'Jane Doe' identified 20 years after murder thanks to genome sequencing tech; OCSO investigating new leads

We are hearing from the people who helped identify a Jane Doe found dead in a rural area more than 20 years ago.

The woman’s body was found on Taylor Creek Road in Christmas, Florida in December 2003. It was not until March 2024 that detectives found out who she was. Now, they are investigating new leads and are hopeful someone who recognizes her or her name will be able to provide additional details to help solve her murder.

Michael Vogen, director of account management for Othram, Inc., said it was a collaborative effort. The Texas-based company analyzes forensic evidence to generate human identification. These remains were identified as Holly Rose Garcia, 26. 

"We use forensic grade genome sequencing to develop a very high-performing DNA profile for the individual. Once we have that profile, we hand it off to the FBI," Vogen said. "They were able to reverse engineer their way through family trees and public records, and probably a lot of interviews where this DNA came from, and ultimately, Holly was the source of the DNA from this scene."

According to the Orange County Sheriff’s Office (OCSO), the mother and wife was never reported missing. Details on her death have not yet been released, but she is believed to have been killed four to six weeks before she was found, and investigators do not think she was murdered at that location.

"How do you piece together someone’s last few days of life if you have no idea who they are? Once these folks get their names back, generally speaking, the ‘whodunit’ portion of the investigation picks up momentum very quickly," Vogen said.

The OCSO is requesting information on Garcia’s then-husband, Miguel Angel Garcia-Rivera.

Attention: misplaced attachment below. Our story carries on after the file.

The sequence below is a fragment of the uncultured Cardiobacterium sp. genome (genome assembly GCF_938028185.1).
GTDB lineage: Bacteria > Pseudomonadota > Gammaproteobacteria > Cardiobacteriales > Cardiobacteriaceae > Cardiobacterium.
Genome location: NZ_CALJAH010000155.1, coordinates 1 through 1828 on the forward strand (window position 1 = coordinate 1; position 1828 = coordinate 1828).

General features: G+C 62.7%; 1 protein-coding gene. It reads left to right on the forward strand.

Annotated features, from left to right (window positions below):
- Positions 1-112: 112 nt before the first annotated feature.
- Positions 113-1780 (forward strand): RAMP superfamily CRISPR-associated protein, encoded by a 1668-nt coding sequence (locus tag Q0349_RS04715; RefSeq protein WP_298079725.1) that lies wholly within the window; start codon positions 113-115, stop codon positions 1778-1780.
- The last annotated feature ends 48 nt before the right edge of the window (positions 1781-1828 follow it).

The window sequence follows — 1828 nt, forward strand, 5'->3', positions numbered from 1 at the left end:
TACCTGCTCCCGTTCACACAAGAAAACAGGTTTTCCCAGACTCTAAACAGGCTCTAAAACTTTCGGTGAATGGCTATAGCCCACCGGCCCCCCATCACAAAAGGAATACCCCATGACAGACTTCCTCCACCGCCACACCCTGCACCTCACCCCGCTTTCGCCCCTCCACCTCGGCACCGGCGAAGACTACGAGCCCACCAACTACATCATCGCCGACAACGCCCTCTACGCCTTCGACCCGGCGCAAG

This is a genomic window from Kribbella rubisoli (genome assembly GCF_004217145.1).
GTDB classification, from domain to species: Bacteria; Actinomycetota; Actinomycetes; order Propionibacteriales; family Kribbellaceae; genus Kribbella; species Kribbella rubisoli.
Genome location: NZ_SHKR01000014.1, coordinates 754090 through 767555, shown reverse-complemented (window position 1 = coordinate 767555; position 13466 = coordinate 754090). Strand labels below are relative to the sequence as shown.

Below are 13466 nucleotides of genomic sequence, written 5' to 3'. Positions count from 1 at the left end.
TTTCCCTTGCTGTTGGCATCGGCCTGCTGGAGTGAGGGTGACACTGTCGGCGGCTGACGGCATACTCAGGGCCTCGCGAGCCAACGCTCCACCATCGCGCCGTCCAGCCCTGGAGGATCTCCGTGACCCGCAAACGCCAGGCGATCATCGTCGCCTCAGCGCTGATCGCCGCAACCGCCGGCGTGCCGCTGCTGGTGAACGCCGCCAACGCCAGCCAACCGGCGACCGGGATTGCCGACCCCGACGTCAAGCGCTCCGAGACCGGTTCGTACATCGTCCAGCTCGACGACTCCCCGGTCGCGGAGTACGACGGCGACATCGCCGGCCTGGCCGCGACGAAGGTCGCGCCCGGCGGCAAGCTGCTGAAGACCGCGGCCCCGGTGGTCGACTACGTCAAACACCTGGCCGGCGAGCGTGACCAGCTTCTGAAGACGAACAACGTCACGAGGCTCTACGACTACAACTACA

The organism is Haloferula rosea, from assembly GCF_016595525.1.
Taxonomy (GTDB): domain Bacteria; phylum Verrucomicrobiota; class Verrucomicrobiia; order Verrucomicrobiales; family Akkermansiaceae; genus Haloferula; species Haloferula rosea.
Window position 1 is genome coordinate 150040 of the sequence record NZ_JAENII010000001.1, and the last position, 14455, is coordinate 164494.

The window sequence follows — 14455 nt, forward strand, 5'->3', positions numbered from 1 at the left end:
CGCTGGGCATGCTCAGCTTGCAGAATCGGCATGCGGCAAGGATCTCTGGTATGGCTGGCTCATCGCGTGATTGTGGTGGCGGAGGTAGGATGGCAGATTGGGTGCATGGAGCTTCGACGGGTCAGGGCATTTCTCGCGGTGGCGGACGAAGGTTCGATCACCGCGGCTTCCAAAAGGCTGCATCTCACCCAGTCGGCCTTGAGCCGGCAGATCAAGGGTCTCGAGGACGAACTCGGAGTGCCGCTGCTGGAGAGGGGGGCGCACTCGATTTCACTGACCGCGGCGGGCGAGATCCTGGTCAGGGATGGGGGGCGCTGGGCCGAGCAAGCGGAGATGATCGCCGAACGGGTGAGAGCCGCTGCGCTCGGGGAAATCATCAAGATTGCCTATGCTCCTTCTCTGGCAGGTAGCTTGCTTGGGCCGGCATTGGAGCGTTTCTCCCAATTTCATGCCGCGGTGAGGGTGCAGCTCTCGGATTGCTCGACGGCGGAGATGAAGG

"We do not know where her husband is located currently," said Det. Chelsey Koepsell of the OCSO cold case unit. "We would really like to speak with any family of Miguel Garcia-Rivera’s. No tip is too small; if you knew Holly or if you knew Miguel, please call Crimeline."

If you have information that may help investigators, call the OCSO cold case unit at (407) 836-4357 or Crimeline at 800-423-TIPS (8477).

As for genome sequencing, it can be pricey. According to Vogen, it ranges from $5,000 to $15,000 per case. Vogen said the cost is often what stops remains from being identified. He said Holly Garcia’s case, and several other cases from the OCSO, were funded with help from the National Missing and Unidentified Persons System (NAMUS). According to Vogen, Othram often helps local law enforcement agencies navigate avenues to secure grant funding. He said Othram’s purpose is to identify remains and bring about closure.

"It makes the long days and no weekends very worth it," Vogen said. "You realize that you’re doing some good work for people, that otherwise, may have gone the rest of their lives without getting an answer."